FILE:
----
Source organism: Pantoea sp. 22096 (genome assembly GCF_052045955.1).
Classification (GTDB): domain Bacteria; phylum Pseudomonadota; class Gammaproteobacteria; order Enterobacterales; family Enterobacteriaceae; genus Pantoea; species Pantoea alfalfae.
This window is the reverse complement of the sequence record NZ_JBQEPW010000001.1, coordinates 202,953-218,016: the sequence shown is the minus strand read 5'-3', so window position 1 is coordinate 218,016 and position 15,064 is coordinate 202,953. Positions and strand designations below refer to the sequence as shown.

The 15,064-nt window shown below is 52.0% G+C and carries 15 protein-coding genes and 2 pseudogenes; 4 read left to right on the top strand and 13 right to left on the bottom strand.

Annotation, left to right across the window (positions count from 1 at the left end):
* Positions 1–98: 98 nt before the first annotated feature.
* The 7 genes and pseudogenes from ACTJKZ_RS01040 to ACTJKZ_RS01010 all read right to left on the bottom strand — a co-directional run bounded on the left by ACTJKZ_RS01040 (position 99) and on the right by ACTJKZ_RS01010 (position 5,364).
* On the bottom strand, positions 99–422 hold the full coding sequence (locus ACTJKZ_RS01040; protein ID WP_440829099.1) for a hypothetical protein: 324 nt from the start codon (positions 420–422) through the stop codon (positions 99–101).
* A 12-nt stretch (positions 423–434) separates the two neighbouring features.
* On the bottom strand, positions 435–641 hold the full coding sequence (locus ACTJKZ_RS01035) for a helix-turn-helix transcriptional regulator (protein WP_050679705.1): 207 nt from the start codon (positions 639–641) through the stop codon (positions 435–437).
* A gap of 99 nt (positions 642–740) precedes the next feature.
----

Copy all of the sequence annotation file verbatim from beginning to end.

Source organism: Pantoea sp. 22096 (genome assembly GCF_052045955.1).
Classification (GTDB): domain Bacteria; phylum Pseudomonadota; class Gammaproteobacteria; order Enterobacterales; family Enterobacteriaceae; genus Pantoea; species Pantoea alfalfae.
This window is the reverse complement of the sequence record NZ_JBQEPW010000001.1, coordinates 202,953-218,016: the sequence shown is the minus strand read 5'-3', so window position 1 is coordinate 218,016 and position 15,064 is coordinate 202,953. Positions and strand designations below refer to the sequence as shown.

The 15,064-nt window shown below is 52.0% G+C and carries 15 protein-coding genes and 2 pseudogenes; 4 read left to right on the top strand and 13 right to left on the bottom strand.

Annotation, left to right across the window (positions count from 1 at the left end):
* Positions 1–98: 98 nt before the first annotated feature.
* The 7 genes and pseudogenes from ACTJKZ_RS01040 to ACTJKZ_RS01010 all read right to left on the bottom strand — a co-directional run bounded on the left by ACTJKZ_RS01040 (position 99) and on the right by ACTJKZ_RS01010 (position 5,364).
* On the bottom strand, positions 99–422 hold the full coding sequence (locus ACTJKZ_RS01040; protein ID WP_440829099.1) for a hypothetical protein: 324 nt from the start codon (positions 420–422) through the stop codon (positions 99–101).
* A 12-nt stretch (positions 423–434) separates the two neighbouring features.
* On the bottom strand, positions 435–641 hold the full coding sequence (locus ACTJKZ_RS01035) for a helix-turn-helix transcriptional regulator (protein WP_050679705.1): 207 nt from the start codon (positions 639–641) through the stop codon (positions 435–437).
* A gap of 99 nt (positions 642–740) precedes the next feature.